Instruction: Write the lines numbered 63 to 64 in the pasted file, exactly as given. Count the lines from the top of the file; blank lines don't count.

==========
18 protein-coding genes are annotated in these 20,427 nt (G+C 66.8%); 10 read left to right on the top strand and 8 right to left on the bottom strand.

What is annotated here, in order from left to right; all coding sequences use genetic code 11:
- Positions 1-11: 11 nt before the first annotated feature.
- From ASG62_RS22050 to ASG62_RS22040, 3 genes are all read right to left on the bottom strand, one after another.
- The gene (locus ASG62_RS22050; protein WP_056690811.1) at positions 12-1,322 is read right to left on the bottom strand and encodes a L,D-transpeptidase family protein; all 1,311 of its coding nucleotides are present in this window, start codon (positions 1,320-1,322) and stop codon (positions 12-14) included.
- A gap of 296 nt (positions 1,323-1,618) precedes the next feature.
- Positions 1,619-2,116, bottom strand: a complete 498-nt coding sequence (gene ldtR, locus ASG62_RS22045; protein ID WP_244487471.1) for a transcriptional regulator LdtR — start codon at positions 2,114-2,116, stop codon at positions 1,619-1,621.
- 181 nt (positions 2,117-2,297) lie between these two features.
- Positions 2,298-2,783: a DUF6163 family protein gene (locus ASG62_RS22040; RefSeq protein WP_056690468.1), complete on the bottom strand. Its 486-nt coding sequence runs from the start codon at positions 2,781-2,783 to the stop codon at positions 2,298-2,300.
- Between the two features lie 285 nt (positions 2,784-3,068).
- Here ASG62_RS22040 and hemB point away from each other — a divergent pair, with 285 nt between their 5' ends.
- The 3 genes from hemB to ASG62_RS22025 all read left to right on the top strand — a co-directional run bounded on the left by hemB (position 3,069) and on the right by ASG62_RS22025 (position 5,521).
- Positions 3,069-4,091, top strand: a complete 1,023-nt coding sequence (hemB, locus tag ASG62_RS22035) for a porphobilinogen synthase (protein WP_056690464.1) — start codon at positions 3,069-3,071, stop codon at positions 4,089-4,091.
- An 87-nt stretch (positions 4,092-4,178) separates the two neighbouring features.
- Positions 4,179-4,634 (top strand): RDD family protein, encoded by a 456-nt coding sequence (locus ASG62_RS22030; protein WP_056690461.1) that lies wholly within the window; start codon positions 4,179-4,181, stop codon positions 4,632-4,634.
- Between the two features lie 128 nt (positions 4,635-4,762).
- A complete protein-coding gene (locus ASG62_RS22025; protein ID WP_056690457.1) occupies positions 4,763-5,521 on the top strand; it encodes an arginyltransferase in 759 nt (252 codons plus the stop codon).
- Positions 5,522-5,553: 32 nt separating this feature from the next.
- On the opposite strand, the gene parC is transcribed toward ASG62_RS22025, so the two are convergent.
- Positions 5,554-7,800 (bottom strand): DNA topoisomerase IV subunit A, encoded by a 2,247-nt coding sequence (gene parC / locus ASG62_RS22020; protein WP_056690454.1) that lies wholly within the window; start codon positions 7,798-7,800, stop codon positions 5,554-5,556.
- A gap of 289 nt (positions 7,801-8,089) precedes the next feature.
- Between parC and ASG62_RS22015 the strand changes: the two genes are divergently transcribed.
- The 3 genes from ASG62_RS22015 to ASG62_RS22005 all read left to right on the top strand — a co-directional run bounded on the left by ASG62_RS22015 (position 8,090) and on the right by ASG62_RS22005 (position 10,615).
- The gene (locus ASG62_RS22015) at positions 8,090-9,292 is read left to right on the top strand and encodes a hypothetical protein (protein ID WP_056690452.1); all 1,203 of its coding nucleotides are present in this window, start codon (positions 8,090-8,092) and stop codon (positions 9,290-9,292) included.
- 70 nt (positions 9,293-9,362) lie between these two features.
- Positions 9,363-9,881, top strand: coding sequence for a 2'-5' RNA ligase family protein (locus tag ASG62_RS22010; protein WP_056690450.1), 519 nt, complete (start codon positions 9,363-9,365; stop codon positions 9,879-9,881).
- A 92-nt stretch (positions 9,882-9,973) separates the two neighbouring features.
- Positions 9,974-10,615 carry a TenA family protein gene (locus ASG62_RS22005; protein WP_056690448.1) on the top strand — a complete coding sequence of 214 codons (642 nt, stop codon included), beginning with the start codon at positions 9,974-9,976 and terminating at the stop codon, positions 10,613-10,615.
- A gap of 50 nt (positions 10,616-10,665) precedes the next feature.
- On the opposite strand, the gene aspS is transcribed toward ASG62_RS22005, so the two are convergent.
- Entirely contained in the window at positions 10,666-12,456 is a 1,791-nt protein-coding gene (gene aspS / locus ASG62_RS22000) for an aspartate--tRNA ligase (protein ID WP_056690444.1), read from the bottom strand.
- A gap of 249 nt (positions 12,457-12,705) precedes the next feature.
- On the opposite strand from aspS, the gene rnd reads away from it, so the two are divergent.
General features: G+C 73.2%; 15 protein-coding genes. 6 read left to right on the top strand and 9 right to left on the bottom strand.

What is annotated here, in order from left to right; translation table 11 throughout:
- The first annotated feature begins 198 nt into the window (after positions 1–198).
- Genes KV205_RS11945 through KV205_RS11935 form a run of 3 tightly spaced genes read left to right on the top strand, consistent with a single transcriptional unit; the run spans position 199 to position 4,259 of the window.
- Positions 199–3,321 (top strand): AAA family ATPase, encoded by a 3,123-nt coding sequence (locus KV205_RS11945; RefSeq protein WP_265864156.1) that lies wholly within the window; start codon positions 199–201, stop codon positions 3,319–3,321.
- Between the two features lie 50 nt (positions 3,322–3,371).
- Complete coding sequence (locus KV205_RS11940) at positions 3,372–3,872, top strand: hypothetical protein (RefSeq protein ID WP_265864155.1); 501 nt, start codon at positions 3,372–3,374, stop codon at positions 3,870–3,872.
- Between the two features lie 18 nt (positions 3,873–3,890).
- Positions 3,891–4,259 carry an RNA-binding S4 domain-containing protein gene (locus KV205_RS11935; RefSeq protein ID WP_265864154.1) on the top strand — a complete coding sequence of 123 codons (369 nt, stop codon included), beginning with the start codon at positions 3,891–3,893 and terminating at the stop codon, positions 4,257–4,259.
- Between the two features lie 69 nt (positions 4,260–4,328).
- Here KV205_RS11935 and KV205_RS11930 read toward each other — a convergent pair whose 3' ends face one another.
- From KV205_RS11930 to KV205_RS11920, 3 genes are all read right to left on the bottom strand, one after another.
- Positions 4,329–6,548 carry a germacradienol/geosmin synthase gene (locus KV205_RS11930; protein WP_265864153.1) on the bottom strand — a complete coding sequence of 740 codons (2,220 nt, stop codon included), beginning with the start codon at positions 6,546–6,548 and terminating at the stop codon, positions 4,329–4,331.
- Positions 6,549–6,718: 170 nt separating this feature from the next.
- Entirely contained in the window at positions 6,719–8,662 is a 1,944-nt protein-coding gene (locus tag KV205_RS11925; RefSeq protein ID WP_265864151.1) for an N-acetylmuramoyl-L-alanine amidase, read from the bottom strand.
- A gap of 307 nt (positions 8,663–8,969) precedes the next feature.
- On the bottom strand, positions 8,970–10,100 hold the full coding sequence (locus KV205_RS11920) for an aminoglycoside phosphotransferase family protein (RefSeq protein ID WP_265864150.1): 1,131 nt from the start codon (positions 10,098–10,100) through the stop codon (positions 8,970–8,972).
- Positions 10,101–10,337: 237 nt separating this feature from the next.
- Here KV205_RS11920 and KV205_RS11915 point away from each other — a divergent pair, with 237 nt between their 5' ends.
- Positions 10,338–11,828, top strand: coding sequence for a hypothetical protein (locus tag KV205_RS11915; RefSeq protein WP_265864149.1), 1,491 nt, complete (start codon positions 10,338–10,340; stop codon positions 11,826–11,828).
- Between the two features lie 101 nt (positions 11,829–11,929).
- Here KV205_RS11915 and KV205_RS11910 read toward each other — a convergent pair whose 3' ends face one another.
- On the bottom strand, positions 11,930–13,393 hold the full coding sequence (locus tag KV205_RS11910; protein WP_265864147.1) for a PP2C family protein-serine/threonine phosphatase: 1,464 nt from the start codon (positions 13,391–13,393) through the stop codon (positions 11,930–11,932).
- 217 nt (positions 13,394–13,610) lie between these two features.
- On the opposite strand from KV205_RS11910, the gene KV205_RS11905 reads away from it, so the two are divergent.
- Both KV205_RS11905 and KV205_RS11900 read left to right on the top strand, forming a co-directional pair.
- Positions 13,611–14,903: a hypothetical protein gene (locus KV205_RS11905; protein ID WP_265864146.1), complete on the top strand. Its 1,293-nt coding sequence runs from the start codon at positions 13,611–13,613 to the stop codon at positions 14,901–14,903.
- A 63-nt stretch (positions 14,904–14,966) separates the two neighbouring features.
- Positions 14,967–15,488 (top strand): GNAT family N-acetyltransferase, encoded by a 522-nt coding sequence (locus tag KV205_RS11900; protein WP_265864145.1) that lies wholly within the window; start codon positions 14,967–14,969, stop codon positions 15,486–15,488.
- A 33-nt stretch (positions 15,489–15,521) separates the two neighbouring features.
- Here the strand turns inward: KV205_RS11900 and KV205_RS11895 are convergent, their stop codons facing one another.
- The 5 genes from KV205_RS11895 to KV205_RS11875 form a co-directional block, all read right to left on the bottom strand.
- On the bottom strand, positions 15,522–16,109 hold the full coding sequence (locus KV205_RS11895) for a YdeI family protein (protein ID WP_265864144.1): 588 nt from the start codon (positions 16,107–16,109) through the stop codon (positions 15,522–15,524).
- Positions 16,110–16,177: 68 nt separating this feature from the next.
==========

- A 33-nt stretch (positions 15,489–15,521) separates the two neighbouring features.
- Here the strand turns inward: KV205_RS11900 and KV205_RS11895 are convergent, their stop codons facing one another.